In a new study, scientists at the Advanced Science Research Center of the CUNY Graduate Center (CUNY ASRC) describe a groundbreaking experiment in which they were able to observe time reflections of electromagnetic signals in a custom metamaterial.
They observed photonic time reflection and associated broadband frequency translation in a switched transmission line metamaterial whose effective capacitance is changed homogeneously and abruptly through a synchronized series of switches.
The mirror is a reflection. We are used to seeing our faces when we look in the mirror. The frequent phenomenon known as spatial reflection is caused by electromagnetic light waves bouncing off the mirrored surface to form the reflected images.
For more than 60 years, researchers have speculated about the prospect of witnessing temporal or time reflections, another type of wave reflection. Time reflections occur when the entire medium through which the wave is flowing changes properties quickly and abruptly throughout space, unlike spatial reflections, which occur when light or sound waves hit a boundary such as a mirror or a wall at a specific position in the space. room. A wave component is inverted in time and changes frequency during such an event.
To date, this phenomenon has never been observed for electromagnetic waves. The fundamental reason for this lack of evidence is that the optical properties of a material cannot be easily changed at a rate and magnitude that induces time reflections.
Paper’s corresponding author Andrea Alù, Distinguished Professor of Physics at The City University of New York Graduate Center and founding director of the CUNY ASRC Photonics Initiative, said: “This was exciting to see because of how long ago this counterintuitive phenomenon was predicted and how differently time-reflected waves behave compared to space-reflected waves.”
“Using an advanced metamaterial design, we realized the conditions to change the properties of the material abruptly and with great contrast over time.”
Thanks to this achievement, a significant portion of the broadband signals moving through the metamaterial were instantly shifted in time and frequency. The result creates a strange echo where the last part of the signal is reflected first. Therefore, if you were to look into a time mirror, your image would be reversed, showing your back instead of your face. The acoustic equivalent of this observation would produce a sound similar to that produced when a tape is wound.
The researchers also showed that broadband frequency conversion increased the time duration of the reflected signals. As a result, all the hues in the light signals would change abruptly when visible to our eyes, changing red to green, orange to blue, and yellow to violet.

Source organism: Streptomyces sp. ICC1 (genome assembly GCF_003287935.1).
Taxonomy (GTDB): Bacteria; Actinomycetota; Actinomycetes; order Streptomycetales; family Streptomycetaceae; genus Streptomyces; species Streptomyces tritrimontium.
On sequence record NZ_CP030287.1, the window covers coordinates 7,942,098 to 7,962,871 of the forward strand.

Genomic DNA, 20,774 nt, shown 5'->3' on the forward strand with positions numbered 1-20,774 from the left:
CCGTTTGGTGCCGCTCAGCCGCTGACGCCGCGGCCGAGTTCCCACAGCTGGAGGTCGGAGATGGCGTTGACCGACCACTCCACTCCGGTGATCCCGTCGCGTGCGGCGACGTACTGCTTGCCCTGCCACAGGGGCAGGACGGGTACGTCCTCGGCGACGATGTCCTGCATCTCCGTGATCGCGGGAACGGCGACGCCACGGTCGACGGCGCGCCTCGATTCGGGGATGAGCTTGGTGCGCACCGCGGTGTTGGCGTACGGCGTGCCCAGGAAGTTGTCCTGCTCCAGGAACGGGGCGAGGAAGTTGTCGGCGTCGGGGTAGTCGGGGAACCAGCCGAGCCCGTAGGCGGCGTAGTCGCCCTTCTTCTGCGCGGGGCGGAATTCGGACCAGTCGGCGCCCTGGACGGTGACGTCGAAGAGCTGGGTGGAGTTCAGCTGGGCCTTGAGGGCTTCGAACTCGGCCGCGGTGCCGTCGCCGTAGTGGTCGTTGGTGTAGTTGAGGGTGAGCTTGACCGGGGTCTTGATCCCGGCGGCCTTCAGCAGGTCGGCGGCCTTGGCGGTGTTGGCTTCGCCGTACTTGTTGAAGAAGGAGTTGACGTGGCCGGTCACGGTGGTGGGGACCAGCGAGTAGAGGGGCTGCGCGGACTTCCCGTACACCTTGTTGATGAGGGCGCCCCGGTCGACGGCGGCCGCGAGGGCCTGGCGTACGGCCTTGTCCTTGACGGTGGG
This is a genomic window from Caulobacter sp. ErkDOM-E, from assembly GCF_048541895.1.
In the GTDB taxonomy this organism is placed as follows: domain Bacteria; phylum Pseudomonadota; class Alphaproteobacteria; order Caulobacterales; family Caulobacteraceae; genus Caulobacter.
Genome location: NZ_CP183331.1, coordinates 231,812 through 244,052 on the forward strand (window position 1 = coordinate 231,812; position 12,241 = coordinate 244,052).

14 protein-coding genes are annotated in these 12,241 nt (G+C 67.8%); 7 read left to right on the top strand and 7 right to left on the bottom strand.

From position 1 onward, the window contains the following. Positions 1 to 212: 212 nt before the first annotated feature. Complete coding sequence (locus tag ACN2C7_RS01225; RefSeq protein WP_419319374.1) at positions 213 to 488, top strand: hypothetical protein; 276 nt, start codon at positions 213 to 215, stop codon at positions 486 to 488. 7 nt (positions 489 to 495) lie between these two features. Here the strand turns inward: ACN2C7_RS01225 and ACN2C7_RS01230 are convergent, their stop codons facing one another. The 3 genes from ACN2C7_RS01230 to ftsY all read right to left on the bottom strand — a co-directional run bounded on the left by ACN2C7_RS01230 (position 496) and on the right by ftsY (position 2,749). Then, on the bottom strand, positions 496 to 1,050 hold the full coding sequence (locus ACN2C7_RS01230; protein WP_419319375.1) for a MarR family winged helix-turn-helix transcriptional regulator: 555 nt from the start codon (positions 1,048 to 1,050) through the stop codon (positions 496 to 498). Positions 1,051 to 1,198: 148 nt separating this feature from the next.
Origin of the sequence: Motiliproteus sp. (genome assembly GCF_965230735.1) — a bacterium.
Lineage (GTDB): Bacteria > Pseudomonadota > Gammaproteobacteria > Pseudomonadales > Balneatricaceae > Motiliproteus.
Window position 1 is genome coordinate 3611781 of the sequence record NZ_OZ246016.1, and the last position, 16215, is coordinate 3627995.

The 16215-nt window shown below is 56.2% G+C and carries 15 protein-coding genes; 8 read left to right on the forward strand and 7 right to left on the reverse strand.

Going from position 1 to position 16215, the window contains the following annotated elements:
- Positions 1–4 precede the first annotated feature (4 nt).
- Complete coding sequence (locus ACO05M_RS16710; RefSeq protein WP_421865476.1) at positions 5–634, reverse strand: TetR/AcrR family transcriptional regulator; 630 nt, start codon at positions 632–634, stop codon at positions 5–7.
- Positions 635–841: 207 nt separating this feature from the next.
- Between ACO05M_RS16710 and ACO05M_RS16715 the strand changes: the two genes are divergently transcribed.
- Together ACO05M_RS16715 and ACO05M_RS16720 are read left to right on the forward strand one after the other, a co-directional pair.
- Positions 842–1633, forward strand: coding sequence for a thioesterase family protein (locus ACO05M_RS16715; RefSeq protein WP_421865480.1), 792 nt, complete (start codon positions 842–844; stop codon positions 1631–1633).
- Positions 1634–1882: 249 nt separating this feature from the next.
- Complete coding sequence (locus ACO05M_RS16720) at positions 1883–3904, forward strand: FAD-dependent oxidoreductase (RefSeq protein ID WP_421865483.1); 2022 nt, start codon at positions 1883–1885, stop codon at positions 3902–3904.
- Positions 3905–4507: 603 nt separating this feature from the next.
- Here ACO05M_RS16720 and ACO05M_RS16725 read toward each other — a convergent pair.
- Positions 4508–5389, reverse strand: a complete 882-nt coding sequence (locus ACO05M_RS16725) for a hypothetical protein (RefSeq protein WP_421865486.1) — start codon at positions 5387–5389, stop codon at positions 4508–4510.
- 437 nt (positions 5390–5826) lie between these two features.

For this experiment, scientists used engineered metamaterials. They placed a dense array of electrical switches connected to reservoir capacitors on a printed circuit board, a meandering strip of metal about 20 feet long, and pumped broadband signals into it.
The impedance along the line was then abruptly and evenly doubled by the simultaneous activation of all switches. This abrupt and significant shift in electromagnetic characteristics created a temporal interface, and the measured signals faithfully carried a time-inverted replica of the incoming signals.
The experiment proved that it is possible to create a time interface by successfully reversing time and changing the frequency of broadband electromagnetic waves. These two techniques provide new degrees of freedom for the most extreme wave control. The achievement could open the door for innovative uses of wireless communications and the creation of compact, energy-efficient, wave-based computers.
Gengyu Xu, the paper’s co-first author and a postdoctoral researcher at CUNY ASRC, said: “The main hurdle preventing time reflections in previous studies was the belief that it would take large amounts of energy to create a temporal interface. It is very difficult to change the properties of a medium quickly enough, uniformly and with enough contrast to reflect electromagnetic signals in time, because they oscillate very quickly.Our idea was not to change the properties of the host material and instead create a metamaterial in which additional elements can be added or removed abruptly by means of fast switches.
Co-first author Shixiong Yin, a graduate student at CUNY ASRC and The City College of New York, said: “The exotic electromagnetic properties of metamaterials have so far been developed by cleverly combining many spatial interfaces. Our experiment shows that it is possible to add time interfaces to the mix, increasing the degrees of freedom for wave manipulation. We have also been able to create a time version of a resonance cavity, which can be used to realize a new form of filtering technology for electromagnetic signals.”
Using the newly developed metamaterial platform, electromagnetic time crystals and time metamaterials are made possible. The discovery has the potential to open up new possibilities for photonic technologies and new ways to enhance and manipulate wave-matter interactions when combined with custom spatial interfaces.
- Moussa, H., Xu, G., Yin, S. et al. Observation of temporal reflection and broadband frequency translation at photonic time interfaces. Wet. Physically. (2023). DOI: 10.1038/s41567-023-01975-y